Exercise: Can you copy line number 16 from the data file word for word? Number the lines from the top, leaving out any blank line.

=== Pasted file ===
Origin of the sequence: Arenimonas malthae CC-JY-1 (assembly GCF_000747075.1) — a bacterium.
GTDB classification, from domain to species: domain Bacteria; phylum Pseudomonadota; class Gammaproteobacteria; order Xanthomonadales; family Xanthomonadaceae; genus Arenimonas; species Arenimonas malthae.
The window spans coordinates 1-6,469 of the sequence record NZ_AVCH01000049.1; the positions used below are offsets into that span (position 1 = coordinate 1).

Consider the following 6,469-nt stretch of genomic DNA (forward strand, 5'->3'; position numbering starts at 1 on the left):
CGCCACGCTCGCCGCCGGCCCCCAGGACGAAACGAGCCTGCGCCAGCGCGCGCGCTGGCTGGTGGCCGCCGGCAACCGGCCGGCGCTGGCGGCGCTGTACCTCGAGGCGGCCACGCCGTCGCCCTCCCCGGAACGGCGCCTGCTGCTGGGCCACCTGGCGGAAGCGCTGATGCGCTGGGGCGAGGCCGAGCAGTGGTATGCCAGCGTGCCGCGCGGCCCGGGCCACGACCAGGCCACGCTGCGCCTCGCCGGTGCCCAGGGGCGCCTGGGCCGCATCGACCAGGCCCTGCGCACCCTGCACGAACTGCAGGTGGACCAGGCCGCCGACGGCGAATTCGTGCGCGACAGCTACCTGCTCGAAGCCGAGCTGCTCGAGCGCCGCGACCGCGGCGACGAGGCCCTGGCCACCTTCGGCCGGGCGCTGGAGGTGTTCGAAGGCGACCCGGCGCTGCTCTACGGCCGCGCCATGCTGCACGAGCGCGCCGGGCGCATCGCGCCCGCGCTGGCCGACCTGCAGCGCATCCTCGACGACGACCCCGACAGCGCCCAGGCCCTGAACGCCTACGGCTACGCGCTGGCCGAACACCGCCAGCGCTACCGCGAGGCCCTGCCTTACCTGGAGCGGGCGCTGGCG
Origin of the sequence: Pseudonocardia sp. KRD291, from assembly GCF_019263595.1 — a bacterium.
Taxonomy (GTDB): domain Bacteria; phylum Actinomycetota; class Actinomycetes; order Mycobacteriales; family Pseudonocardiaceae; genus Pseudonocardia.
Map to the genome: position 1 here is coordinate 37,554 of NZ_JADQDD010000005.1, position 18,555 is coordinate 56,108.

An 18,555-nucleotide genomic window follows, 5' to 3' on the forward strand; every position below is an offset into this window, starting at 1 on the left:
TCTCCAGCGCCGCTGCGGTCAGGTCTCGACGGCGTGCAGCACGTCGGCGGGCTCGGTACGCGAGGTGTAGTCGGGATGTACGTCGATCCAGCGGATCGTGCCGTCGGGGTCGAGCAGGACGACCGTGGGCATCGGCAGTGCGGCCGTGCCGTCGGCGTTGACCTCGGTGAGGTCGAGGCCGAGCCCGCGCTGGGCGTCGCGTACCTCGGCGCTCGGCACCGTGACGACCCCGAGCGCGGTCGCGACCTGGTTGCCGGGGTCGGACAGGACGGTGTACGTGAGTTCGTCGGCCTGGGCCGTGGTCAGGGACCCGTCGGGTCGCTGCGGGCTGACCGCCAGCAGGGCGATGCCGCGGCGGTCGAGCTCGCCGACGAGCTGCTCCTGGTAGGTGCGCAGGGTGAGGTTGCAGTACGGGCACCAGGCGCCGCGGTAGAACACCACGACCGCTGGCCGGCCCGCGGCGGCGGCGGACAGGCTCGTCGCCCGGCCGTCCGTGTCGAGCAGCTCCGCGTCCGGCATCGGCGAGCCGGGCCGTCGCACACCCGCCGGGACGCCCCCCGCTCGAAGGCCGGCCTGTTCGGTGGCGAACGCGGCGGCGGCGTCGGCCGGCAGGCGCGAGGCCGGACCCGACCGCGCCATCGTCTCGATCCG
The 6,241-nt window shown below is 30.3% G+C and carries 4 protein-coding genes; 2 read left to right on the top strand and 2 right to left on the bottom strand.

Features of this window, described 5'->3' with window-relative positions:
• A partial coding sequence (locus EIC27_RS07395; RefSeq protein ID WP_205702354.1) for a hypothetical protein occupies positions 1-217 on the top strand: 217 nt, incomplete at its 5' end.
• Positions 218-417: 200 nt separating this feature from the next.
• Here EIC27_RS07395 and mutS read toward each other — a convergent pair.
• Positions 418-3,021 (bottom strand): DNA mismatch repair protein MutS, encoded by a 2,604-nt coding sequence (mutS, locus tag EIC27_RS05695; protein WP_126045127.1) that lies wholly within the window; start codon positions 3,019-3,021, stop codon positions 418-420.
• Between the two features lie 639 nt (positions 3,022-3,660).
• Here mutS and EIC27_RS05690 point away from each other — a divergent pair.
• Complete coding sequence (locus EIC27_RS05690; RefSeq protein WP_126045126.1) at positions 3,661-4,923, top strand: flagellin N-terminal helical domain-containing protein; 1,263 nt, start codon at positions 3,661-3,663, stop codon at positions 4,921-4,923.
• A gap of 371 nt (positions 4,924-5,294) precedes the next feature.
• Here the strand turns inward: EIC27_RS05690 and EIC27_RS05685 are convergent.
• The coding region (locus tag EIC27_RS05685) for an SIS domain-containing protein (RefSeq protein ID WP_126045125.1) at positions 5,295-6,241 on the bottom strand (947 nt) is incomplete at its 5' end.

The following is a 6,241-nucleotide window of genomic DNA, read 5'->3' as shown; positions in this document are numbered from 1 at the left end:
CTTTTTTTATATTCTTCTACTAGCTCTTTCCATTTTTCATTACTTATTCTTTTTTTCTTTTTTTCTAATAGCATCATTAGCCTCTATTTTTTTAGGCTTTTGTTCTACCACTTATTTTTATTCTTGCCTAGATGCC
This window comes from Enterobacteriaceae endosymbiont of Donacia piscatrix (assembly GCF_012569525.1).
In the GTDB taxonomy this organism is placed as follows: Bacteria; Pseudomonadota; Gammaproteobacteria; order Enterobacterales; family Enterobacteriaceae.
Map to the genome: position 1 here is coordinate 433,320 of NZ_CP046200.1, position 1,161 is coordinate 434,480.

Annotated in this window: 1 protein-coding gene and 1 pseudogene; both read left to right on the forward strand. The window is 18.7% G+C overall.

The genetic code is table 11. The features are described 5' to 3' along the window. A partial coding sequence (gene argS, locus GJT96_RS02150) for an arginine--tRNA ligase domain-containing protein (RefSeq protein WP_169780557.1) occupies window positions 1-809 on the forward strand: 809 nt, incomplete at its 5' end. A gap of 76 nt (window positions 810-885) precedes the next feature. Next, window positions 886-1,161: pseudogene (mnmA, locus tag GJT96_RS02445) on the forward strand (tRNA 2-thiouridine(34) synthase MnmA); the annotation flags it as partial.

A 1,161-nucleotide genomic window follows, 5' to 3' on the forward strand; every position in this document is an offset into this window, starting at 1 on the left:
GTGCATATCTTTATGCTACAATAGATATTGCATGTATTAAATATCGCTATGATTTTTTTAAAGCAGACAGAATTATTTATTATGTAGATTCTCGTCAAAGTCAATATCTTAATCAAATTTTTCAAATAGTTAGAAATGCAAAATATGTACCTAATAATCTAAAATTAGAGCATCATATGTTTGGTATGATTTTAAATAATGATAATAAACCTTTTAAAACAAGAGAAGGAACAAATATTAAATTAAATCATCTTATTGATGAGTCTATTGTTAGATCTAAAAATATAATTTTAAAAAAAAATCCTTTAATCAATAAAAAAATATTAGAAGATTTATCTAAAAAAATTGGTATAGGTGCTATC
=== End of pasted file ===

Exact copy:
• Positions 418-3,021 (bottom strand): DNA mismatch repair protein MutS, encoded by a 2,604-nt coding sequence (mutS, locus tag EIC27_RS05695; protein WP_126045127.1) that lies wholly within the window; start codon positions 3,019-3,021, stop codon positions 418-420.